By: Elena Grace Flores
Runny nose, sneezing, and watery and itchy eyes¾all symptoms of colds and allergies can first be remedied by Antihistamines – to rule out allergy as the culprit. They block histamine in the body thus preventing the symptoms. Antihistamines can be purchased without prescription and they are available in generics or branded labels. In any case, they do not usually cause drowsiness.
Of all the ingredients used in over-the-counter cold and allergy products, antihistamines are the most likely to cause drowsiness. This may be a welcome effect at bedtime, but a problem during the day. Drowsiness varies by antihistamine and by person. Click here to seethe direct source: http://www.drugstore.com/runny-nose-sneezing-and-watery-eyes-cold-and-allergy-treatment/qxc295149
According to drugstore.com: Over-the-counter antihistamines such as chlorpheniramine (Chlor-Trimeton®) and brompheniramine (Dimetapp®) are the least likely to cause drowsiness and are best for daytime use. An antihistamine such as diphenhydramine (Benadryl®) is the most sedating and best for nighttime use. Some antihistamines last up to 12 hours. If you’ve never used an antihistamine, try starting with a shorter-acting product like Chlor-Trimeton 4 Hour to see how your body responds. If you don’t get relief with an over-the-counter product, talk to your health care provider to find out if a prescription antihistamine could help. Claritin is now available as an over-the-counter medicine as well as a prescription antihistamine depending on the strength. Claritin is unlikely to cause drowsiness.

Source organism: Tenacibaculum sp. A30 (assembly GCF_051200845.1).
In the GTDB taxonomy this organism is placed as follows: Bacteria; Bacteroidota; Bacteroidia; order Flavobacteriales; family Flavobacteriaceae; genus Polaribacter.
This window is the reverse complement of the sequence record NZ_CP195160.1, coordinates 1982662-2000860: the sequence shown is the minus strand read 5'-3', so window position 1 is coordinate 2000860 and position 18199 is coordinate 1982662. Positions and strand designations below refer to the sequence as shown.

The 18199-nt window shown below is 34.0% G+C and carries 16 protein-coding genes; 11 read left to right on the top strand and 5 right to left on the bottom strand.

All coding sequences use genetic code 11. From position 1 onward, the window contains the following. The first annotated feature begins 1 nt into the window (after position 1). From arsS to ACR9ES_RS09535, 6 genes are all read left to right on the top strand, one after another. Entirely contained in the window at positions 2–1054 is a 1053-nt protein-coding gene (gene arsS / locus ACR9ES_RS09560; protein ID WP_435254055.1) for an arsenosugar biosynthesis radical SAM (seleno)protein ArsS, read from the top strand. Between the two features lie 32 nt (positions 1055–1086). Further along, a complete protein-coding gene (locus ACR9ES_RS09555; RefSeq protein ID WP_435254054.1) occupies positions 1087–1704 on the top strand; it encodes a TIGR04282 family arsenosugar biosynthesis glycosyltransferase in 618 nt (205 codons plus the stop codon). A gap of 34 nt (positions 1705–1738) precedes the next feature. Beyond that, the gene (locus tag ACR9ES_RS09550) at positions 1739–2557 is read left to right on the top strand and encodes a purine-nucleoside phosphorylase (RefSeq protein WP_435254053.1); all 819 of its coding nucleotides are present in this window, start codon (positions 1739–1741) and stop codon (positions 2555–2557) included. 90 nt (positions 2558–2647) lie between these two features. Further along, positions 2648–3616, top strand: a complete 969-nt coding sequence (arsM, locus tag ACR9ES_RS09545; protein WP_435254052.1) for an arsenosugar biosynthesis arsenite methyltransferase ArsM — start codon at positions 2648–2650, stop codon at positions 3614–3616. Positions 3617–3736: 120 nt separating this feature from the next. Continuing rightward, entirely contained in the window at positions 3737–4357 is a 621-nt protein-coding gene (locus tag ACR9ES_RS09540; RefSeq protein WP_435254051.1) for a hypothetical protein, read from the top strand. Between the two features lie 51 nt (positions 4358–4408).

By: Elena Grace Flores
Conjunctivitis or “pink eye,” because of its somewhat irritate look is inflammation of the lining covering the inside of the eyelid and then the surface of the eye or conjunctiva. Usual symptoms include red, weepy, itchy, or painful eyes. In most cases, the occurrence of a clear or creamy discharge is observed from the eye. They are caused by bacteria, viruses, or an allergy to elements like dust, mold or pollen. Antihistamines help in easing redness and irritation of the allergic or viral conjunctivitis.
Some over-the-counter antihistamine tablets include diphenhydramine (Benadryl®), chlorpheniramine (Chlor-Trimeton®) and loratadine (Claritin®). Antihistamine tablets other than Claritin can cause drowsiness, so use caution when driving or operating machinery while taking one of these medicines. Eyedrops that contain a decongestant, such as tetrahydrozoline (Visine®), can also help to reduce redness. Click here to see direct source: http://www.drugstore.com/over-the-counter-treatments-for-conjunctivitis/qxc295128
According to drugstore.com: If you have certain medical conditions such as glaucoma, difficulty urinating, or high blood pressure, don’t take products containing a decongestant unless your doctor recommends them. And don’t use decongestant eyedrops for more than three days in a row without checking with your doctor first. Eyewashes can help cleanse the eye and remove irritants like pollen and mold.Over-the-counter medicines can help with symptoms of conjunctivitis, but they won’t cure cases that are caused by infections. Prescription antibiotics are the only effective therapy for conjunctivitis caused by bacteria. There is no cure for viral conjunctivitis, which usually goes away on its own in about one week. If your symptoms don’t respond to over-the-counter remedies, check with your doctor. You may have a bacterial infection that needs antibiotic treatment. Keep in mind that bacterial and viral conjunctivitis are very contagious. To avoid spreading the infection, wash your hands frequently and don’t share towels or eye makeup.